Today’s guest post, written by current English student Amanda Drozd, discusses a recent class project she created which gave a new spin to the traditional book report: book talking. The project explored the possibilities of incorporating technology into more and more facets of education. See Amanda’s full post below.
Talking. Another one of those things that is simultaneously the easiest thing and the hardest thing to do at times. How is it people can yell at toasters for burning their bagel, table ends for jumping out at their big toe, or a movie screen for showing you a scripted person running towards the killer? At the same time people quiver at the thought of giving a speech or presentation, stumble over a conversation with a loved one, and would rather listen to a menu and press buttons on their phone instead of speaking to a representative.
I recently did a book talk for one of my courses. Yeah, I quivered.
About a book?
In front of the class?
Where’s my cell phone menu for that one?
We had to choose a book, give a small synopsis, talk about themes, why we enjoyed it, and why others would enjoy it. And, we were encouraged to record it as an audio or video podcast so others could listen to it to. Seems simple enough. It’s that whole, record yourself doing it, remember your audience, don’t give away too much, talk about all the right themes, stuff that got to me. Most English courses just make you write a paper over a book. What I understand now, though, is that I don’t understand why this assignment was so misunderstood by me—poor me, having to talk about a book that I really like and tell people why they should read it also. It is not the same as giving a speech to a sea of people. Or finding the correct scholarly sources to argue with.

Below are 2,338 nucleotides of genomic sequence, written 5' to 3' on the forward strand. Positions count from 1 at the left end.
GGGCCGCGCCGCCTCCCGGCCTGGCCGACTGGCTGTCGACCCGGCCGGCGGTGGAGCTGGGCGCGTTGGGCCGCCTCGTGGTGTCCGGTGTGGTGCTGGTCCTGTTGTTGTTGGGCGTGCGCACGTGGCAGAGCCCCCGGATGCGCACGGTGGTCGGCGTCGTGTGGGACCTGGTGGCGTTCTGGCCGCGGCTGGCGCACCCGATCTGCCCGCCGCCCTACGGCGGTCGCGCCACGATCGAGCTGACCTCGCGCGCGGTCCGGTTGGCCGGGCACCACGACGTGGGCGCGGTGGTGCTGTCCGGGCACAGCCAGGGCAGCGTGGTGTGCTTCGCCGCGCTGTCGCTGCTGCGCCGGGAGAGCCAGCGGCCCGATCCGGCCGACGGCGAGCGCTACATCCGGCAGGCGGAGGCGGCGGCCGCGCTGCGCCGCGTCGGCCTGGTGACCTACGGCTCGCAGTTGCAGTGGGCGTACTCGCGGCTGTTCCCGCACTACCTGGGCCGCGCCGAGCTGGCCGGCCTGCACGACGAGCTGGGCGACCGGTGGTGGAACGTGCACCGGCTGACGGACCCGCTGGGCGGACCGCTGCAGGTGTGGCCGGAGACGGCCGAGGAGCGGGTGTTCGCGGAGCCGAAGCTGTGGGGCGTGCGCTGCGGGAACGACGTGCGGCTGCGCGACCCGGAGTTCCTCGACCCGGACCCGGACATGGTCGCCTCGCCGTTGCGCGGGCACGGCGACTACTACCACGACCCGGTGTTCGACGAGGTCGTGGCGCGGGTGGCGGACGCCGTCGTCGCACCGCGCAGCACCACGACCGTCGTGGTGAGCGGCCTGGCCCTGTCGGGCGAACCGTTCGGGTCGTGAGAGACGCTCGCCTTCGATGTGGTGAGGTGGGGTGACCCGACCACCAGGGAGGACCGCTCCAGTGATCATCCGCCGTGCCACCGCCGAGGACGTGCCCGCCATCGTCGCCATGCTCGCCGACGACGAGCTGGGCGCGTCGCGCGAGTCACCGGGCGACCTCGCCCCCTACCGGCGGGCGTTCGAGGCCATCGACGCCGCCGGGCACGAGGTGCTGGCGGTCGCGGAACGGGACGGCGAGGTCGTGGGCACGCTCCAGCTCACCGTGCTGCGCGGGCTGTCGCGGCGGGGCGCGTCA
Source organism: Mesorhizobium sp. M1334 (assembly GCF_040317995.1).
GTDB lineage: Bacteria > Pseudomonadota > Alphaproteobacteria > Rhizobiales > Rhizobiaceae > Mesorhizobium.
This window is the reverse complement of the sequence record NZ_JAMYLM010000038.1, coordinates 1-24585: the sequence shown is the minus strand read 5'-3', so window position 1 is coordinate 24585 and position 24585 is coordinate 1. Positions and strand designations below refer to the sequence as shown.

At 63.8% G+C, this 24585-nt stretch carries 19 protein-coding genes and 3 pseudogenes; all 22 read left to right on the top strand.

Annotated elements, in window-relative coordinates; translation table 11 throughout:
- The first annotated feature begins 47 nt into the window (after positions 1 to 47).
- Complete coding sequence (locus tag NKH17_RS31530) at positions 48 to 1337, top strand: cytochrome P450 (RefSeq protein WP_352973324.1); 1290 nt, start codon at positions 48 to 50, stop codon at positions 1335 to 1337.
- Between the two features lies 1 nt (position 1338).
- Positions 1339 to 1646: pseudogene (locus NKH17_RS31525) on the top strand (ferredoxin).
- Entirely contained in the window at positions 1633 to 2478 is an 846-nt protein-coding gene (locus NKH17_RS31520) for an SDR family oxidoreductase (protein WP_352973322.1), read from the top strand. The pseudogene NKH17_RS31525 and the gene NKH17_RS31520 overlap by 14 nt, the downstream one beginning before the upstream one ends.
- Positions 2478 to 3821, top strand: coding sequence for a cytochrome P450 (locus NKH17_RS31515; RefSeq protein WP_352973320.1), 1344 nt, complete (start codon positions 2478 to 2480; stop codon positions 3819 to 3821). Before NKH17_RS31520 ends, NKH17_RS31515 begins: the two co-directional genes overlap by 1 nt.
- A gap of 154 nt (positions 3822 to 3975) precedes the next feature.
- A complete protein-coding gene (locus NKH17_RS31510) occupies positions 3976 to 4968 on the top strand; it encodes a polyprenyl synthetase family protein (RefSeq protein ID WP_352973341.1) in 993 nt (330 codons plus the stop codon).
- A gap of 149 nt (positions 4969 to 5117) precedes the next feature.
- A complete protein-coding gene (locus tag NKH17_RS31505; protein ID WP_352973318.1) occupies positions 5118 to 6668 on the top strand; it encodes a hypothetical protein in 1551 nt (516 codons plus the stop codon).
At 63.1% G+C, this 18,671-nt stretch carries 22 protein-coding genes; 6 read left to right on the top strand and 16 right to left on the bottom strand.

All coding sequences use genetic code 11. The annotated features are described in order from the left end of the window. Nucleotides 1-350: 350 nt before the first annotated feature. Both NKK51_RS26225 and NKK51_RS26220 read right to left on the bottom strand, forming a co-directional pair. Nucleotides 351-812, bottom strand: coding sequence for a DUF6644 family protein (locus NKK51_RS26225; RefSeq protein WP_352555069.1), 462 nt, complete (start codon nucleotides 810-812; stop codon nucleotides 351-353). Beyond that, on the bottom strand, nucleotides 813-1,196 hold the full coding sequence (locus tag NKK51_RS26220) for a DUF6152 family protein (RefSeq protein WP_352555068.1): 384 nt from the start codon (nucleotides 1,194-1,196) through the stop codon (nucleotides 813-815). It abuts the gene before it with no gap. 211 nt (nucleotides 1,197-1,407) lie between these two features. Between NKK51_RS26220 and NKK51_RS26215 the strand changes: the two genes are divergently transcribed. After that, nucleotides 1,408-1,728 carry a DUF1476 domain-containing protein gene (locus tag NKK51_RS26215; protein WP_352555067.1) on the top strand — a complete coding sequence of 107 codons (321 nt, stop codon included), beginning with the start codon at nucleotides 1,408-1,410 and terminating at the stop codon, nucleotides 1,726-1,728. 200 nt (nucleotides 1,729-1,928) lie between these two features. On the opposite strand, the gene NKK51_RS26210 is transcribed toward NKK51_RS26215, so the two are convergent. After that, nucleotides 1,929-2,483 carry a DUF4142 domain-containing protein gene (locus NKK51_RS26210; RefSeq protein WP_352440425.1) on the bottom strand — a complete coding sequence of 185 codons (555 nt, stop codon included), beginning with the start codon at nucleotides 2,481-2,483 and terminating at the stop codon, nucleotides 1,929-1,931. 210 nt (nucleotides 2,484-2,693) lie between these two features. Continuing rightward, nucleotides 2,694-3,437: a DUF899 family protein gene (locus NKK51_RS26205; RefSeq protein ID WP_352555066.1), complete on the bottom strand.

This assignment became one of the coolest things I’ve done in any of my courses. We realized that this wasn’t something that had to be taken in the same serious tone as an academic paper, but instead something that had passion behind it because our task was to talk about a book we felt should have been included on the reading list for the course. It was such a nice change from continuously writing and typing. My audience was other people who like to read but find it hard to do in free time because school reading is taking that time away. I got to share one of my favorite books with a room practically overflowing with fellow readers and writers. I calmed down and explained why I loved this piece of literature as if I was in my car with a friend explaining why I love the way Indiana smells in the fall.
Personality driven, literary discourse—I guess that’s what I’d call it in a paper. But for this course, and for so many librarians, teachers, professors, readers and writers, it’s simply a book talk. Let someone know what you’re thinking about a piece of literature, even if it’s just for fun and even if you know nothing about the latent themes and can’t quite explain what you love about the figurative language. As readers we should be talking to a book, demanding a conversation with it. As writers and lovers of communication, we should be talking to one another about books, even if it’s not academic.
See the player below to listen to my book talk:
[soundcloud url=”http://api.soundcloud.com/tracks/35327069″ iframe=”true” /]
To hear another example, listen to Daniella Flemings’s book talk in the player below:
[soundcloud url=”http://api.soundcloud.com/tracks/35327267″ iframe=”true” /]
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